[EN] Hecataeus and Herodotus, who were contemporary with the earliest Celtic-language inscriptions in northern Italy and southern Switzerland, have been misunderstood as localising the Celts in Austria and south-west Germany, with the unfortunate result that its archaeological ‘Hallstatt culture’ has been wrongly labelled ‘Celtic’. In fact, Hecataeus and Herodotus point to locations in Gaul (as later confirmed by Timagetus, Pytheas, and Apollonius of Rhodes) and possibly in part of the Hispanic Peninsula (as stated by Ephorus in the fourth century). The Celtic area or areas in the Peninsula to which Herodotus and Ephorus may refer cannot now be defined, but need not have extended west of Celtiberia in central Spain, which is later the source of the earliest Celtic inscriptions in the Peninsula. In the mid-fourth century the Italian Celtic settlements around the Po valley are referred to by Pseudo-Scylax, and possibly by Apollonius in the third. By Apollonius’ day, Celts were already migrating eastwards, so that any subsequent evidence for their location, including onomastic data, is of doubtful value compared to that of the earlier writers, especially Hecataeus and Herodotus, despite their evident limitations and Mediterranean perspective. Even the earliest writers are too late to guide us to the area where the Celts and the Celtic language emerged. Negatively, however, we can conclude that they neither support a location in Germany or Austria in the east nor support a location on the Atlantic seaboard in the west. What they say is certainly consonant with Celtic origins in Gaul, but that hypothesis cannot be taken further without attaching speculative ethnic labels to prehistoric archaeological data.
Journal volume:  Persée – Études Celtiques, vol. 42, 2016: <link>
abstract:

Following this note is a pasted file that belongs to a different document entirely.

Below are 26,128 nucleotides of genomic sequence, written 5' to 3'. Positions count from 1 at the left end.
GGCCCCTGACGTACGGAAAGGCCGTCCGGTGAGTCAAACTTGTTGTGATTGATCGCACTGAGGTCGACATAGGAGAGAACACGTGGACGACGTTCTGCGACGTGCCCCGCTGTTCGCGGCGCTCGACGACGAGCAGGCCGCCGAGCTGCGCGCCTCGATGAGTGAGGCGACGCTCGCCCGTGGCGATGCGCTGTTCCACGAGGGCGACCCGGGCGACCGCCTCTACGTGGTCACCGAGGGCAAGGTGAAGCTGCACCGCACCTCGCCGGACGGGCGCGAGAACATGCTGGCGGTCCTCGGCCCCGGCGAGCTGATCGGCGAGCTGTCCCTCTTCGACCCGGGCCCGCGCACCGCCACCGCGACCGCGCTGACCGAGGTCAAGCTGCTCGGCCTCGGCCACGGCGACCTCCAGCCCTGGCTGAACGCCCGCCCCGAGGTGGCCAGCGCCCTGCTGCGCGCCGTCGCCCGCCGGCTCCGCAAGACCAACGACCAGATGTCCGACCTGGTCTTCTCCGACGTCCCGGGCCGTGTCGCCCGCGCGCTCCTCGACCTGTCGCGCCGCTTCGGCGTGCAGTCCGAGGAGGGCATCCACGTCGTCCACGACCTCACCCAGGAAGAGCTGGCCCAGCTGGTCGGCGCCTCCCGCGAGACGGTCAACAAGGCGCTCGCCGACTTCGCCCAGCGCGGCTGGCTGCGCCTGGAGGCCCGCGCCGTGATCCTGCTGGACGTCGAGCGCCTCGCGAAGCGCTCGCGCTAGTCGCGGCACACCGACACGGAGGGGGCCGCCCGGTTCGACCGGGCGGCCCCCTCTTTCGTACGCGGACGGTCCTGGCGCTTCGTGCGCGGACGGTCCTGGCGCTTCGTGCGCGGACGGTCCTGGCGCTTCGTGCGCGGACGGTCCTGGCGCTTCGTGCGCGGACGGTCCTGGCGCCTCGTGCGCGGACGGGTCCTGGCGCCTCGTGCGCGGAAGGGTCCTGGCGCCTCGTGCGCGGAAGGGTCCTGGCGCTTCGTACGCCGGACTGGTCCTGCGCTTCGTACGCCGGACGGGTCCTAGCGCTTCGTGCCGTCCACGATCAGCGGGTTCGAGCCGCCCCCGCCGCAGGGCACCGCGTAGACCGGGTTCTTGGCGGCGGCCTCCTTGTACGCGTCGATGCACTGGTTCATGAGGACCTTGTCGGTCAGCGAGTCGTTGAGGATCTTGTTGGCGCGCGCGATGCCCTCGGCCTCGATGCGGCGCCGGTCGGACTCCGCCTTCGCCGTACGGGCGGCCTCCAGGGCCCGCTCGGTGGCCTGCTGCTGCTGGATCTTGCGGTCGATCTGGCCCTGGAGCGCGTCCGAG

[FR] La localisation des Celtes d’après Hécatée, Hérodote et d’autres auteurs grecsC’est par erreur que l’on a compris le texte d’Hécatée et d’Hérodote, deux contemporains des premières inscriptions celtiques du Nord de l’Italie et du Sud de la Suisse, comme des documents localisant les Celtes en Autriche et dans le Sud-Ouest de l’Allemagne, ce qui a eu pour résultat malheureux de conférer l’étiquette celtique à la culture halstattienne de cette région. En réalité, Hécatée et Hérodote renvoient à une localisation en Gaule – comme il a été confirmé plus tard par Timagète, Pythéas et Apollonius de Rhodes –, ainsi que, peut-être, dans une partie de la péninsule Ibérique, comme il a été affirmé par Éphore au IVe siècle. L’aire ou les aires celtiques de la péninsule auxquelles se réfèrent Hérodote et Éphore ne peuvent pas aujourd’hui être définies, mais il n’est pas nécessaire de les faire s’étendre à l’ouest de la Celtibérie – au centre de l’Espagne –, d’où proviennent, plus tard, les plus anciennes inscriptions celtiques de la péninsule. Au milieu du IVe siècle, le Pseudo-Scylax fait mention de l’installation de Celtes en Italie dans la plaine du Pô, de même peut-être que Apollonius au siècle suivant. À l’époque d’Apollonius, les Celtes étaient déjà engagés dans des migrations vers l’Ouest, si bien que tous les témoignages postérieurs concernant leur localisation, même les données toponymiques, sont d’une valeur incertaine comparée à celles des premiers auteurs, notamment Hécatée et Hérodote, malgré leurs limites et leur point de vue méditerranéen. Certes, les premiers auteurs sont eux-mêmes trop tardifs pour nous indiquer la région où sont apparus les Celtes et la langue celtique. Cependant, nous pouvons dire négativement qu’ils ne permettent d’appuyer ni une localisation à l’Est, en Allemagne ou en Autriche, ni une localisation à l’Ouest sur le rivage atlantique. Ce qu’ils nous disent s’accorde certainement avec une origine des Celtes située en Gaule, mais cette hypothèse ne peut être développée sans attribuer des identifications ethniques spéculatives aux données archéologiques préhistoriques.